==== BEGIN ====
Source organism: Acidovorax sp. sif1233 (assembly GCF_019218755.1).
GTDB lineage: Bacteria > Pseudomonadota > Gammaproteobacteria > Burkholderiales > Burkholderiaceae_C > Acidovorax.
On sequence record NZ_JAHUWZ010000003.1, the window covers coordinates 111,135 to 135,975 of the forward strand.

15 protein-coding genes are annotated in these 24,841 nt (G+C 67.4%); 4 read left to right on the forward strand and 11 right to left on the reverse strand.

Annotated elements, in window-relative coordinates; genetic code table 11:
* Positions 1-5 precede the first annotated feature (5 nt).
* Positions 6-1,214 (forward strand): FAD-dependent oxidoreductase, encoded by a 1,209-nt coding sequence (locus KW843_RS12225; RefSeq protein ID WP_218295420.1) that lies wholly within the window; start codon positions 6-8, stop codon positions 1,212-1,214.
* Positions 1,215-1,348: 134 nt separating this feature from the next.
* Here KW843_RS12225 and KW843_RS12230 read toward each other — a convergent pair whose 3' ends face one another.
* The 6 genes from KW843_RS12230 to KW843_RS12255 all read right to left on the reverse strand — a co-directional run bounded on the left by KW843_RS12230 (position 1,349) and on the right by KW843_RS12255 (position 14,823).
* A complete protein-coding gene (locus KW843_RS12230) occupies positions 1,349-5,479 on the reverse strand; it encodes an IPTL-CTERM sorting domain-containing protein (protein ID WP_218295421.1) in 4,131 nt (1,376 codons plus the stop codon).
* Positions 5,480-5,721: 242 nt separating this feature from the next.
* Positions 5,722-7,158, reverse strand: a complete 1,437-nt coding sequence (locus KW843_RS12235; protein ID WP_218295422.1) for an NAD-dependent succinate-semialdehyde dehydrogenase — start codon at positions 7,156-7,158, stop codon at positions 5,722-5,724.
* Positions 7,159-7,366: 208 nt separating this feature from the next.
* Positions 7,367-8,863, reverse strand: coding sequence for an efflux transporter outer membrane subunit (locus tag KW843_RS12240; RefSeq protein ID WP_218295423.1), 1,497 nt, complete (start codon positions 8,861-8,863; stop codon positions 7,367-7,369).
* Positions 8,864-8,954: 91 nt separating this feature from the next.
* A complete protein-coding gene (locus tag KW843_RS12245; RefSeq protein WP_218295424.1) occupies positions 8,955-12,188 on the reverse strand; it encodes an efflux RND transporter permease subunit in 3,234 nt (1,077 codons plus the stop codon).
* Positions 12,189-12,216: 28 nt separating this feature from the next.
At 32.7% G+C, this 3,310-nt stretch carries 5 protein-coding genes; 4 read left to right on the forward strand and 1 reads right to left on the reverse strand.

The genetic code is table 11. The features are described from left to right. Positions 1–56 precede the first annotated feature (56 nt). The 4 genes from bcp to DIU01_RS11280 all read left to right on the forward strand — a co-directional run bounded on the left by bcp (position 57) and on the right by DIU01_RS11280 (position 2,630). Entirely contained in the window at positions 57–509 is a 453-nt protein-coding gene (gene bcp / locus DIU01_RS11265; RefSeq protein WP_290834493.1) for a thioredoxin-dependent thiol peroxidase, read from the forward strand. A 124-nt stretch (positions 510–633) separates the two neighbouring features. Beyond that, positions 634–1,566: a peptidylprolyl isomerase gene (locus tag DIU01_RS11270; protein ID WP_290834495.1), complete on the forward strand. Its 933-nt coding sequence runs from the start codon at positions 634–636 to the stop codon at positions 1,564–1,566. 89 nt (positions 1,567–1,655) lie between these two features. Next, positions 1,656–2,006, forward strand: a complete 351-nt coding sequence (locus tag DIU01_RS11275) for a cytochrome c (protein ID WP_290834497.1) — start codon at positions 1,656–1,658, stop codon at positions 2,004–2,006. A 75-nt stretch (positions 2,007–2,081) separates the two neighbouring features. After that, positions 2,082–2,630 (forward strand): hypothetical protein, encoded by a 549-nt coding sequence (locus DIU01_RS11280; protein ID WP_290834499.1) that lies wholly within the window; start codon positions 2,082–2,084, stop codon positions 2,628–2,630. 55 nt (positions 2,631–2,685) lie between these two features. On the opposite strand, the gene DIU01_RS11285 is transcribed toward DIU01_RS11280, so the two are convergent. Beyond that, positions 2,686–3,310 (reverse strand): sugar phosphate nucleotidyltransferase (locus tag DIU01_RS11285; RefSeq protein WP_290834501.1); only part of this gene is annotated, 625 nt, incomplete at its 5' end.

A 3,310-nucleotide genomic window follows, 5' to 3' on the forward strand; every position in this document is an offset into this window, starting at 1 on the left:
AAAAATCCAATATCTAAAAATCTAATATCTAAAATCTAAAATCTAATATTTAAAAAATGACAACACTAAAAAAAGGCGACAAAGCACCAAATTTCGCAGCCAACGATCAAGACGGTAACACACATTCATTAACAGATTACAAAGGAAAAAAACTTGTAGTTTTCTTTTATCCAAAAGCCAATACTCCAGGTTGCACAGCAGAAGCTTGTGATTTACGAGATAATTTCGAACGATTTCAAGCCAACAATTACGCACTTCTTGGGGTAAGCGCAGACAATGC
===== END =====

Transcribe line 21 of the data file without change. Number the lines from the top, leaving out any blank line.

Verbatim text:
A 3,310-nucleotide genomic window follows, 5' to 3' on the forward strand; every position in this document is an offset into this window, starting at 1 on the left: